I’m a middle aged distance running ex biological scientist. I live in Dundee, Scotland. I was born here in Scotland but grew up in New Zealand. I regard myself as a Scottish born New Zealander. So Haere Mai to Kiwis everywhere and don’t be surprised by posts on NZ as well as Scots issues. There may be recipes as I continue to explore gluten free baking.


4 thoughts on “About

  1. Hey – I missed your reply to my comment in CiF (http://discussion.theguardian.com/comment-permalink/35925482) so thought I’d give you a response here.

    By the by, I’m kind of sitting on the fence when it comes to Independence. I’m from England and live in Germany. Were I living in Scotland I’d probably side towards ‘Yes’, but what I’d really like to see is a highly devolved Federal Republic of the British Isles with England broken up into half a dozen or so smaller states and possibly including a United Ireland (if they wanted this)

    You wrote:

    “WTF has rUK Euro referendum in 2017, after we become independent got to do with iScotland?”

    Very little but that’s not my point. My point is what has the lack of an EU referendum prior to September 2014 got to do with the Scottish referendum – and the anwer is quite a lot. A signifficant number of Scottish people want to be part of both the UK and the EU. If these people were told they could only have one of these things, a certain proportion would prefer the latter – that is to say be an independent country within the EU. An opinion poll conducted last year shows how signifficant this view is: (http://www.heraldscotland.com/news/home-news/poll-independence-support-would-rise-if-voters-think-uks-leaving-eu.1368959712)

    This is bad for democracy because it means that Scottish voters have to essentially gamble on the future of their own country. Either they vote ‘No’, because they genuinely want to remain in the UK hoping that Farage doesn’t get his way and in doing so run the risk of wishing that they had voted ‘Yes’ when Britain pulls out in 2017. Or they look at the mounting Euroscepticism south of the border and vote ‘Yes’ even though they don’t truly want this. Either way this is bad for democracy. An in-out EU referendum needs to happen first, then an informed Scottish one.

    “The result of a Yes vote in a referendum called by the majority party at Holyrood on the promise of their manifesto so everybody knew it was on the cards will of course be a mandate for the Scottish Parliament to negotiate independence.”

    Absolutely not. You cannot possibly second guess why people voted SNP in 2011. Some will have done so because they hated the Westminster betrayel of the Lib Dems (the biggest swing in Holyrood was by far LD->SNP, Labour essentially stagnated). Others because of the failures of the New Labour Government. Some simply thought the SNP were the most competent to hold office at that time, and yes some – but by no means all – because they believed in independence. One things for sure though – people weren’t thinking “how do I want an independent Scotland to look constitutionally”.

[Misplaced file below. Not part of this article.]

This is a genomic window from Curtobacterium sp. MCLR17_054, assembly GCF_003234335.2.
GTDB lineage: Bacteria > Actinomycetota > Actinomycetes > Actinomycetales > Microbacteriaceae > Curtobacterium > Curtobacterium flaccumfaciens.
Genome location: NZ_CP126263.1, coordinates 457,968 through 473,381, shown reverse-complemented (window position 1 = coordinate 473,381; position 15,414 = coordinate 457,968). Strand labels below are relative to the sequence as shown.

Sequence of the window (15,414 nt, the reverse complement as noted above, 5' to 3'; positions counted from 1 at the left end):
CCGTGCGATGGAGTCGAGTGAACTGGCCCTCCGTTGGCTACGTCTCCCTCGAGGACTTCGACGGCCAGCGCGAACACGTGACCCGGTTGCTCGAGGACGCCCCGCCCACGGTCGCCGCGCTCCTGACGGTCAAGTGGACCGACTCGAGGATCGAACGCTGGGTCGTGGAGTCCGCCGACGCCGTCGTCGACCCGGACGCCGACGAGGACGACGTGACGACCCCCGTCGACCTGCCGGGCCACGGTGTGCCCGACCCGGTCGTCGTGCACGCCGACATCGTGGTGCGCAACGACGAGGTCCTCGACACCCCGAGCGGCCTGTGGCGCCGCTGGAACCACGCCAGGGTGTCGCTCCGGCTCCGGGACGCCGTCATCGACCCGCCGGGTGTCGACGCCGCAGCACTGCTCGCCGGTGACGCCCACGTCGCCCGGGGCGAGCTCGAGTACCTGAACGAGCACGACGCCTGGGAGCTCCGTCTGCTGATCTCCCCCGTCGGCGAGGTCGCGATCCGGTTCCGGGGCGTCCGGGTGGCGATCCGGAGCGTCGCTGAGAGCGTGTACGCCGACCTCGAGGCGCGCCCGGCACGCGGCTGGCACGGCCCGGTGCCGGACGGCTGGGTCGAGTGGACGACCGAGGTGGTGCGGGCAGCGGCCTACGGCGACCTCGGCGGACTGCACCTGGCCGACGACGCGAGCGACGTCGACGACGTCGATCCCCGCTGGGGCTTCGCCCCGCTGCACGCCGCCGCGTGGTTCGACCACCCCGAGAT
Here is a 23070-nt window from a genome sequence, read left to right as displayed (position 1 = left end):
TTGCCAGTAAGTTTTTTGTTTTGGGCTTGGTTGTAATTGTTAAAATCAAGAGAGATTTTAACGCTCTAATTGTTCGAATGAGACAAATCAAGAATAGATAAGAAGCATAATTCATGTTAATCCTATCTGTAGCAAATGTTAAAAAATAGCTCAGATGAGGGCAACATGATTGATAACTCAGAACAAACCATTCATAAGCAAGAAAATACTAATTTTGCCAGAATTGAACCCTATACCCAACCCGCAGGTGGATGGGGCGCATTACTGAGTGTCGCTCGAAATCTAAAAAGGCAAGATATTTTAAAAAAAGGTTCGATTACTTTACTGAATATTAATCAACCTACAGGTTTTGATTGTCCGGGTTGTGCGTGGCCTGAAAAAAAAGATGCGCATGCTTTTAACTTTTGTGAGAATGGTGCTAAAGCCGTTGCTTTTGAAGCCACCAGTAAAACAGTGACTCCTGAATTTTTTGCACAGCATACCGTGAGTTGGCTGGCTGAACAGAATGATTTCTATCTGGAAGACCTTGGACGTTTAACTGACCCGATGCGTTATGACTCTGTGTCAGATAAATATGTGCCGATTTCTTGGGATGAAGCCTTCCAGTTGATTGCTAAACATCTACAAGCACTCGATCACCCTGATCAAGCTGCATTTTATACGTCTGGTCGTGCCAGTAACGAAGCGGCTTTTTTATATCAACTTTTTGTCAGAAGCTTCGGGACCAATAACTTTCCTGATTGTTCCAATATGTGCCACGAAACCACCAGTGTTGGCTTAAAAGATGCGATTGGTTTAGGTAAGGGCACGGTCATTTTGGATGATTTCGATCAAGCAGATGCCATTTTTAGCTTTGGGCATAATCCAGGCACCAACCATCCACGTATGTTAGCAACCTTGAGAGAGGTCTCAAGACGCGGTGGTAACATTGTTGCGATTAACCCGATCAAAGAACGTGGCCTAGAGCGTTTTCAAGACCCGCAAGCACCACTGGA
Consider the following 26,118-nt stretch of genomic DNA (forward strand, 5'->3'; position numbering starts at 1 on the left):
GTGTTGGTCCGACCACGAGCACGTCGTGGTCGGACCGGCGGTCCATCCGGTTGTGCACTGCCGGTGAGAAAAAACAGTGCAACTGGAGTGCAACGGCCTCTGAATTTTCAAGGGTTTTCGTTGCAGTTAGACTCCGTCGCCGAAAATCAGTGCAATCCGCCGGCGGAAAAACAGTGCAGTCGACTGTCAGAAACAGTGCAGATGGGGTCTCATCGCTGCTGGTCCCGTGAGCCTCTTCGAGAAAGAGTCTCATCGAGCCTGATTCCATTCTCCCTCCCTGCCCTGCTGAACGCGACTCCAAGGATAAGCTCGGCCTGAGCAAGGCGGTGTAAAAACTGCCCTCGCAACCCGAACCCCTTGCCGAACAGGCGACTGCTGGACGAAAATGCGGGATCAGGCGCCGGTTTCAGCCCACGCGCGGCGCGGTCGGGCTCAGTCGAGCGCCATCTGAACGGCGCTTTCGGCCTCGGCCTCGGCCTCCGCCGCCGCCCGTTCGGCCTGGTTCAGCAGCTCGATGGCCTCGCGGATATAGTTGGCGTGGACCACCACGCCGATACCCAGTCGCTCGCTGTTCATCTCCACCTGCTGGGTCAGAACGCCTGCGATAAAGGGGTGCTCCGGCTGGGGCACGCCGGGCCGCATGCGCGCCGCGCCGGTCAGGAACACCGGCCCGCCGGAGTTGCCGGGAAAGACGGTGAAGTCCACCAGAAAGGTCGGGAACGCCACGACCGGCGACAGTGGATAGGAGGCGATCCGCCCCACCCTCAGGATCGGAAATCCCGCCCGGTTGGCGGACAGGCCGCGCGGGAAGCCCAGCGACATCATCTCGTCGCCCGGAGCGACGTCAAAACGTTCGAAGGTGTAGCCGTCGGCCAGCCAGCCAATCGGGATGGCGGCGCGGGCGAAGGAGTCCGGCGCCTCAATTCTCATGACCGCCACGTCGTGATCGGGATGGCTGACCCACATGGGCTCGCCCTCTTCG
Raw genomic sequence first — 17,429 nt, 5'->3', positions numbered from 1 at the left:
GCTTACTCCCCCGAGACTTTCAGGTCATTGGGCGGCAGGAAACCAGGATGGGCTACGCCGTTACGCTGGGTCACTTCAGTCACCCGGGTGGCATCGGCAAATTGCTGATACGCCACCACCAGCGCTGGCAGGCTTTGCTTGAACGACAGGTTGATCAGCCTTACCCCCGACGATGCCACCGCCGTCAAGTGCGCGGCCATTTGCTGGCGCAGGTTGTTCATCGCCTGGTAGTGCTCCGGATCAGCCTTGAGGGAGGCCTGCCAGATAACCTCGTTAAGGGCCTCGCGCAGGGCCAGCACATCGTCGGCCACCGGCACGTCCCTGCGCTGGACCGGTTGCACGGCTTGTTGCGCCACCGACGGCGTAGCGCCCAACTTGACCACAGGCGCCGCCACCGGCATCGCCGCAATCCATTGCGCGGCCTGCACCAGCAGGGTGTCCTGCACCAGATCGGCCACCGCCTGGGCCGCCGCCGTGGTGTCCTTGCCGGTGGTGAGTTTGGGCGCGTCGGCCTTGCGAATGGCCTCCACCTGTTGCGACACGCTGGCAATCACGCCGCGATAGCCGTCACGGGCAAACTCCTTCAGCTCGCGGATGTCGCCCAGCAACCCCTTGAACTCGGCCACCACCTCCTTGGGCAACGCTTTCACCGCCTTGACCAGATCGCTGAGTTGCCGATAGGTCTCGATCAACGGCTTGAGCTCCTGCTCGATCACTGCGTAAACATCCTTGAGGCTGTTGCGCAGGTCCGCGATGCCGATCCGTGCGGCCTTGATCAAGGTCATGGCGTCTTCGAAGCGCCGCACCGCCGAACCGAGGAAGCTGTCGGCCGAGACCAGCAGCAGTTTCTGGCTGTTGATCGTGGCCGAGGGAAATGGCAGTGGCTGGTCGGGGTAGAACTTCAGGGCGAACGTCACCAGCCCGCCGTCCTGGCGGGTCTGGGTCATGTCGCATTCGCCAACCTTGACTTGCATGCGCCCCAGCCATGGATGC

Why would you possibly argue against there being a fresh election on this mandate – would you not want an independent Scotland to be built on Democracy from the first?

    “It certainly will not be a mandate for the unionist parties who will have lost, their reputations in tatters.”

    Maybe not – but let this be decided at the ballot box, not by some magnanemous gesture of Salmond inviting selected delegates from other parties in on unclear terms.

    And do the pro-Independence Greens and the Socialists not deserve a chance to put forward their alternative visions for Scotland? And yes, Labour may well have backed unionism but that doesn’t stop them being the second biggest party in Scotland and offering an alternative manifesto for the people to vote on given Independence is fait accomplis

    “Who will be left to object? Also if you think after running Scotland down with negative scaremongering that Scots will elect any of the unionist parties in such an election you are dreaming. The SNP lead in every poll from local govt to Euro and including for the first time ever, Westminster. A Yes vote is not going to harm that, one, little, bit.”

    And so surely a fresh election immediately after a ‘Yes’ vote won’t do them any harm either.

    • Your point about the Euro referendum for the UK wrt Scotland does not take into account the democratic deficit here in Scotland which applies to the UK Euro referendum but not the Independence referendum as the latter is a Scottish resident only vote.

      You also ignore the point that after the Independence referendum is won it is perfectly open for Scottish Eurosceptics to push for an in/out EU referendum, just as it would be for us to push for a monarchy/republic vote afterwards or whether or not to make the background of the saltire hot pink or to make MSPs do highland dancing in order to take their seats or anything else we may so choose. So voting Yes in no way disenfranchises Scottish Eurosceptics. Any more than a republican like myself is disenfranchised by the proposal to keep the monarch in the event of a Yes vote.

      The whole point is that it will be the people of Scotland so voting in their own interest without any possibility of being swamped by the very much larger polity of England. These factors apply just as much to a federal system, unless it would include such veto powers as to deny the human right of self determination.

      I do hope that is clear.

    • Hi, sorry it took so long to approve and reply. For some reason the email notification did not show up in my mail software.

      I left Stewarton with the family aged 6 for NZ way back in ’72. Though my memory is still strong of it.

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